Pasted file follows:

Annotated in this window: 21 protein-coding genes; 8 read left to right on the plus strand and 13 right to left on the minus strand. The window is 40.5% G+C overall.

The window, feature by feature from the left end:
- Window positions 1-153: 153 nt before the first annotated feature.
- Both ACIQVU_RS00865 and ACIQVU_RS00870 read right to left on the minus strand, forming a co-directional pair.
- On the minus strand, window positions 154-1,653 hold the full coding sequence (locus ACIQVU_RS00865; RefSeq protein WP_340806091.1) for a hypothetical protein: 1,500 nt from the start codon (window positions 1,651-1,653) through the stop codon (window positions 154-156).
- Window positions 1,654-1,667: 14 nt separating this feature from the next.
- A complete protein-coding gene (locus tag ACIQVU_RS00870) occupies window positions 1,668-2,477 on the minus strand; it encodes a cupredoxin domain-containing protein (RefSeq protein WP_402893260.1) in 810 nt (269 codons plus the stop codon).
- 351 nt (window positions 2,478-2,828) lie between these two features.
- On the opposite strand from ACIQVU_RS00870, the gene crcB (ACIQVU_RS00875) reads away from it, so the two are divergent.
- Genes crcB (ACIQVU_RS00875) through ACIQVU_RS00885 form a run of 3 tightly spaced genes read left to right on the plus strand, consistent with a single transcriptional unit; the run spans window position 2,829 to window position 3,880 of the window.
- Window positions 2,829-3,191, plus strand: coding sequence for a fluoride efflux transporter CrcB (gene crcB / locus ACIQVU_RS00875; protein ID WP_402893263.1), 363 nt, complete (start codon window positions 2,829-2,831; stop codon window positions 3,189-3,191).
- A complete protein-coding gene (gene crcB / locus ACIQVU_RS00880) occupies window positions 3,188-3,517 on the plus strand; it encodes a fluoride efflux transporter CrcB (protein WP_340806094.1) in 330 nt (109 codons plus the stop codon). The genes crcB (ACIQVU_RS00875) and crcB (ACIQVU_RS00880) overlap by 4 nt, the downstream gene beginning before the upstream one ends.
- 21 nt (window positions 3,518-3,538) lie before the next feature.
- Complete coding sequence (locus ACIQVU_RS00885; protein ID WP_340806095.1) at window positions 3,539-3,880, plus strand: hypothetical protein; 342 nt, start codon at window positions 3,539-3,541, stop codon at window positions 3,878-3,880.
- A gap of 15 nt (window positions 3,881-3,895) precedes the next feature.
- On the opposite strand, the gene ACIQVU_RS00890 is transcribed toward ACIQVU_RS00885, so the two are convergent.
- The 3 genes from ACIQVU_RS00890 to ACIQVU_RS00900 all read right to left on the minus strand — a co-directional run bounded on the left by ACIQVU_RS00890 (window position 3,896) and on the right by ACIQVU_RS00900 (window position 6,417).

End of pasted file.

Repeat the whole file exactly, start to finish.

Annotated in this window: 21 protein-coding genes; 8 read left to right on the plus strand and 13 right to left on the minus strand. The window is 40.5% G+C overall.

The window, feature by feature from the left end:
- Window positions 1-153: 153 nt before the first annotated feature.
- Both ACIQVU_RS00865 and ACIQVU_RS00870 read right to left on the minus strand, forming a co-directional pair.
- On the minus strand, window positions 154-1,653 hold the full coding sequence (locus ACIQVU_RS00865; RefSeq protein WP_340806091.1) for a hypothetical protein: 1,500 nt from the start codon (window positions 1,651-1,653) through the stop codon (window positions 154-156).
- Window positions 1,654-1,667: 14 nt separating this feature from the next.
- A complete protein-coding gene (locus tag ACIQVU_RS00870) occupies window positions 1,668-2,477 on the minus strand; it encodes a cupredoxin domain-containing protein (RefSeq protein WP_402893260.1) in 810 nt (269 codons plus the stop codon).
- 351 nt (window positions 2,478-2,828) lie between these two features.
- On the opposite strand from ACIQVU_RS00870, the gene crcB (ACIQVU_RS00875) reads away from it, so the two are divergent.
- Genes crcB (ACIQVU_RS00875) through ACIQVU_RS00885 form a run of 3 tightly spaced genes read left to right on the plus strand, consistent with a single transcriptional unit; the run spans window position 2,829 to window position 3,880 of the window.
- Window positions 2,829-3,191, plus strand: coding sequence for a fluoride efflux transporter CrcB (gene crcB / locus ACIQVU_RS00875; protein ID WP_402893263.1), 363 nt, complete (start codon window positions 2,829-2,831; stop codon window positions 3,189-3,191).
- A complete protein-coding gene (gene crcB / locus ACIQVU_RS00880) occupies window positions 3,188-3,517 on the plus strand; it encodes a fluoride efflux transporter CrcB (protein WP_340806094.1) in 330 nt (109 codons plus the stop codon). The genes crcB (ACIQVU_RS00875) and crcB (ACIQVU_RS00880) overlap by 4 nt, the downstream gene beginning before the upstream one ends.
- 21 nt (window positions 3,518-3,538) lie before the next feature.
- Complete coding sequence (locus ACIQVU_RS00885; protein ID WP_340806095.1) at window positions 3,539-3,880, plus strand: hypothetical protein; 342 nt, start codon at window positions 3,539-3,541, stop codon at window positions 3,878-3,880.
- A gap of 15 nt (window positions 3,881-3,895) precedes the next feature.
- On the opposite strand, the gene ACIQVU_RS00890 is transcribed toward ACIQVU_RS00885, so the two are convergent.
- The 3 genes from ACIQVU_RS00890 to ACIQVU_RS00900 all read right to left on the minus strand — a co-directional run bounded on the left by ACIQVU_RS00890 (window position 3,896) and on the right by ACIQVU_RS00900 (window position 6,417).